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Knicks 114, Wizards 108: A lesson in how not to guard the three-point line

Box Score
Game Flow
Post recap
Times recap

Highest plus/minus: Nick Young (+6)
Lowest plus/minus: Etan Thomas and DeShawn Stevenson (-11)

Best five-man unit: Juan Dixon, Nick Young, Caron Butler, Antawn Jamison, JaVale McGee (+8 in 4:40 of third quarter action)

Worst five-man unit: Juan Dixon, Nick Young, Dominic McGuire, Andray Blatche, JaVale McGee (-7 in 3:12 in second quarter)

Four Factors

Team Pace Off Eff eFG% FT/FG OREB% TOr
New York
100 114 58.3 10 8.9 10
Washington 108 54.5 12.2 22 12

First, the good:

  • JaVale McGee: The dude looked pretty gassed at the end, but these are exactly the games he needs to really develop.  He wasn't playing very disciplined defense, but even so, he dramatically affected a lot of shots.  Offensively, he missed a couple easy dunks, but made up for it with some other highlight moves.  While it was a fast-paced game, 10 rebounds, nine of which came on the defensive end, is nothing to sneeze at.  One of my biggest worries about JaVale coming into the season was that he'd constantly be trying to swat shots instead of grabbing rebounds.  If he keeps up his rebounding numbers like he did tonight, that concern will melt away.
  • Juan Dixon: The one pleasant surprise for this team.  I was really dubious about the signing, but Juan looks like a completely different player than he did in his first stint here.  He's taking care of the ball, not shooting too often and finding others in the right spots.  Eleven assists against just one turnover is outstanding, even against a madator unit like the Knicks.
  • Caron Butler in the first three quarters: Dude was driving to the basket and wrecking havoc whenever he could.  I know he struggled in the fourth, but it wasn't because of a lack of effort.  He'll learn to finish games better in the future.  Remember, he's never attacked the rim like he has been attacking it right now, so he might be tiring himself out. 
  • Eddie Jordan's sub patterns: No complaints on this end.  He finally played Juan more than AD, Nick more than DeShawn and JaVale more than his small-ball centers.  Zero minutes for Darius Songaila is a bit excessive even to me, but again, better to err with him than one of the young guys.  And Andray Blatche's minutes were perfect.  He played well in the second quarter and Eddie stuck with him, and once Dray started to really hurt the team, Eddie got him out of there. 

Okay, so the bad:

  • Three point defense: Goes without saying.  I'm thinking we'll have much more material to bash this after tonight's game against Orlando.
  • Blatche: If he keeps doing stuff like he did in the fourth quarter, I don't even know what to do.  All that nonsense wipes out any non-obvious impact he could potentially make on the game.  It came at a terrible time too.
  • The fourth-quarter offense: Otherwise known as the "dribble to the basket, shoot wild shot at the rim, pray for a foul" offense.  It's better than the "jack 20 footers at will" offense, but there needs to be some semblance of structure down the stretch.  I also didn't like that Nick Young took a lot of shots down the stretch.  They weren't bad shots, but the plays weren't designed for him and the entire team (Young included) was out of rhythm.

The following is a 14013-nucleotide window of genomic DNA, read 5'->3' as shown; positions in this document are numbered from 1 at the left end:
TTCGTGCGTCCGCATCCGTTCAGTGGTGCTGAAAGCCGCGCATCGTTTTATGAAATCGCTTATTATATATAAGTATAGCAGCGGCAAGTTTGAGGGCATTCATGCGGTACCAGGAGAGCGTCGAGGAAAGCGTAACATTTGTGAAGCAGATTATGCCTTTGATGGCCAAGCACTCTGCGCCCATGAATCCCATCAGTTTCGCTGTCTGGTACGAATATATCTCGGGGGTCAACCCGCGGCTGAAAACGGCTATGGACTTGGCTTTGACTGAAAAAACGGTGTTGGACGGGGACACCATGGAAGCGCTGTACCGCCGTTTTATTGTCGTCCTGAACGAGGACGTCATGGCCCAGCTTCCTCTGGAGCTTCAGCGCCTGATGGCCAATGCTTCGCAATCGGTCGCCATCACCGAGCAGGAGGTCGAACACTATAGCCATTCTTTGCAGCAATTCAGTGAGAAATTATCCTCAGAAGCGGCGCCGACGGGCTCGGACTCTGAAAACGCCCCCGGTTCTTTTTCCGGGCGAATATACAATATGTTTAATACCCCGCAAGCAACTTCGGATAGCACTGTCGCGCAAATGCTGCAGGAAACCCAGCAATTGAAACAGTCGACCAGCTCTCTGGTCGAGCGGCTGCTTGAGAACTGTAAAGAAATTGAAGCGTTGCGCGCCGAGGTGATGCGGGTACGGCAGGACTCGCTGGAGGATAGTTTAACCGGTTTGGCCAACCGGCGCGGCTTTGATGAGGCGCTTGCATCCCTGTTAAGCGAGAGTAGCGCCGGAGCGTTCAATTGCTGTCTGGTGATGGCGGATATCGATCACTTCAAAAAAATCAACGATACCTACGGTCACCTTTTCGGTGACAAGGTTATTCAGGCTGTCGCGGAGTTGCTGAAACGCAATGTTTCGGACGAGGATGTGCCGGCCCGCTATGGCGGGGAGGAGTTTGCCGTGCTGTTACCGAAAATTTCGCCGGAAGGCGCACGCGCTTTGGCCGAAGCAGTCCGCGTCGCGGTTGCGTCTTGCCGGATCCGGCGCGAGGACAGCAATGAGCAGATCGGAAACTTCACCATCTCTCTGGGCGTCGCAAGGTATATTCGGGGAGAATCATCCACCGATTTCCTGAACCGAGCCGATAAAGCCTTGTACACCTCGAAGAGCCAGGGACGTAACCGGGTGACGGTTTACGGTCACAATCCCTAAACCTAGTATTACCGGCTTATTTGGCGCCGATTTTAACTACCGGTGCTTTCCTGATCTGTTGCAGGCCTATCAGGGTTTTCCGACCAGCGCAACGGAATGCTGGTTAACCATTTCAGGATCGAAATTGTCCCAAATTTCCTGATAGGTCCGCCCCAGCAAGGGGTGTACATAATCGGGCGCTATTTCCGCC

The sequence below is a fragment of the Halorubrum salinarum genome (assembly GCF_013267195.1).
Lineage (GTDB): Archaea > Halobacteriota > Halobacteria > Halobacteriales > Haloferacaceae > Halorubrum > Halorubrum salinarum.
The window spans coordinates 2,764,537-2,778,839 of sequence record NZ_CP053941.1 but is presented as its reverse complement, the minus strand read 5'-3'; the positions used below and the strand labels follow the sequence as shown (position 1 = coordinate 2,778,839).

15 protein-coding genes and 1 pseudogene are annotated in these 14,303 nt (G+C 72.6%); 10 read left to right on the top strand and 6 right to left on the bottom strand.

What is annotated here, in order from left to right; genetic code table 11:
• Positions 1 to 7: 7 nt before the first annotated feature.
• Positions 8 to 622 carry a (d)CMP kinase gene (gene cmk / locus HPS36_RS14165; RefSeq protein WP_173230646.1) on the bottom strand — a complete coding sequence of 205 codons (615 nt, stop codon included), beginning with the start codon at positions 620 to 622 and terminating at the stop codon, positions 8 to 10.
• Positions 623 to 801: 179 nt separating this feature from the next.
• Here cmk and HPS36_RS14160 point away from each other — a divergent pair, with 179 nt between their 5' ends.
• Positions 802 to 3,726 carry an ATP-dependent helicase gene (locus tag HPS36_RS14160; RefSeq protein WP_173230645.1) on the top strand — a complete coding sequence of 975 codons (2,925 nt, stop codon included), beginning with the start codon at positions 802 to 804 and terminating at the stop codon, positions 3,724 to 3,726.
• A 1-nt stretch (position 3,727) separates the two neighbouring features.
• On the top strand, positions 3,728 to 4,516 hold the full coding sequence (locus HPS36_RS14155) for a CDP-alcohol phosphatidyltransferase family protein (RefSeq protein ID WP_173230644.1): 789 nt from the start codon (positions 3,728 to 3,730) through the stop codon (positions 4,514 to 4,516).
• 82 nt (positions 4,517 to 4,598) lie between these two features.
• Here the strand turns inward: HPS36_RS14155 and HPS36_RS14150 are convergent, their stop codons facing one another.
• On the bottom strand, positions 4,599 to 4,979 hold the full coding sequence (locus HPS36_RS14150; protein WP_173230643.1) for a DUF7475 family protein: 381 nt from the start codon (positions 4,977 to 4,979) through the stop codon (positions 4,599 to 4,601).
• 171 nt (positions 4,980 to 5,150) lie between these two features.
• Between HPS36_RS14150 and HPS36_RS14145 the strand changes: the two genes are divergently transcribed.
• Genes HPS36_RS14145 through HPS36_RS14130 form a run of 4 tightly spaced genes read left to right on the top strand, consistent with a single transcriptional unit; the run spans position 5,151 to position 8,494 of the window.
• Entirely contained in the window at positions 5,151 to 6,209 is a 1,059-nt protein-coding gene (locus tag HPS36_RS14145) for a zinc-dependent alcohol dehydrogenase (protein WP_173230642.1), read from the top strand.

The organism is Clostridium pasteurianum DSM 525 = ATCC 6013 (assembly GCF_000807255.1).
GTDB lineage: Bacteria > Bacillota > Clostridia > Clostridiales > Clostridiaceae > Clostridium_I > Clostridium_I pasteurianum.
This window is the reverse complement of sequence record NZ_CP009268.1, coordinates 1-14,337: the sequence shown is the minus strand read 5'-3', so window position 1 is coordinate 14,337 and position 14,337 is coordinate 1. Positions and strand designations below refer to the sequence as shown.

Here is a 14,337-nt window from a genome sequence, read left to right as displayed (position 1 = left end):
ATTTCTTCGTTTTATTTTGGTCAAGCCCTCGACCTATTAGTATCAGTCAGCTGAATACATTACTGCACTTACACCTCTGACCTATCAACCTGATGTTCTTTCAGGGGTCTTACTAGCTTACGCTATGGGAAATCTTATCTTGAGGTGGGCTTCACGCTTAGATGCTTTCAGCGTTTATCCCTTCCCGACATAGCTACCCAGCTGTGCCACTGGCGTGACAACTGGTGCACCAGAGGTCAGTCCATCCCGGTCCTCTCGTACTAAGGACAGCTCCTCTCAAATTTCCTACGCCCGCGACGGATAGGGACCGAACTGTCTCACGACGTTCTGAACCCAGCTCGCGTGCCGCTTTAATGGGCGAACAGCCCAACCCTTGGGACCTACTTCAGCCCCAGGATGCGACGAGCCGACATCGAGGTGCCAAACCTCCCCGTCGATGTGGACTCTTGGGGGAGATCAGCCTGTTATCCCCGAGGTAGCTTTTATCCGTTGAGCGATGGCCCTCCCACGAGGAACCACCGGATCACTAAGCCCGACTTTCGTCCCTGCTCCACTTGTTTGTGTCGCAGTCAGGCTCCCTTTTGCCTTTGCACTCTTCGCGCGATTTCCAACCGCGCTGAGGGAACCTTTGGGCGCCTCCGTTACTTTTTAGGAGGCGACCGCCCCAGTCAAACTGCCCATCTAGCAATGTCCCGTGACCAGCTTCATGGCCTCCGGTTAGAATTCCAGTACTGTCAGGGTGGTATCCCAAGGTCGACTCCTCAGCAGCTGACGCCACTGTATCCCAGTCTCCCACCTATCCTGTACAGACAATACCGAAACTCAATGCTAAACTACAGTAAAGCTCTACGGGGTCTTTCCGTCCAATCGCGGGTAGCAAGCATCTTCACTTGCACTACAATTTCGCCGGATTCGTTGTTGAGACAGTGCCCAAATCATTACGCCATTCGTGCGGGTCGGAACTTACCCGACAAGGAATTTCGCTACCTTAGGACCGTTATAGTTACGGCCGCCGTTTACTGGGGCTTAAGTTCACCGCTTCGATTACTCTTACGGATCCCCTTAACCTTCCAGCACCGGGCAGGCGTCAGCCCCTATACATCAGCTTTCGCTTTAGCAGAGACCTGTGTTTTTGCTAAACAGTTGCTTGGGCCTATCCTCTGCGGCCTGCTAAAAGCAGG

• Pick and roll defense: Antawn, I'm looking at you.

The really bad remains the starting unit.  The way they came out to start both halves really was the difference in this game.  New York's first four shots of the game were three wide-open threes and a layup for Zach Randolph.  Washington's first four shots were a quick 18-footer by Caron (which eventually was turned into an offensive rebound), a contested long three by Jamison early in the shot clock, a running three by Daniels after a terrible possession forced the attempt and a creaky turnaround by Etan that missed.  In the second half, when we needed to get back the lead, we started with an Etan travel and a terrible three attempt by Jamison which eventually resulted in Jamison's man, Zach Randolph, getting an easy layup.  There's just no rhythm to the offense.  Everyone's jacking up the first shot they see, and when they try to actually run the sets, nobody can get a good shot.

We need both personnel changes and stylistic changes in the unit.  We already talked about replacing AD with Juan already, but tonight made it even more imperitave.  Juan's basically playing like AD usually does, except with the added benefit of being an offensive threat.  He should start.  If you're really in a pinch for scoring, bring in Nick and take out DeShawn. 

But the issue goes beyond that.  The players that will start no matter what need to step up as well.  It's hard to blame Caron for anything, and it's not like Etan is going to be less Etan-like (man, I miss Haywood), so that leaves Antawn.  There's something to estabilishing an inside game, and as our best (and only) post-up guy, Antawn's really killing us when he starts the game with long three attempts.  He needs to go to the block and try to get something done there.  Let Etan stay on the weakside, where he can grab offensive rebounds.  If the double comes on Antawn, DeShawn, Caron or Juan can hit open shots.  Simple as that.

Of course, it's not as simple as that, but the starting lineup needs to stop killing us.  Getting Juan in there and running post offense through Jamison are both starts.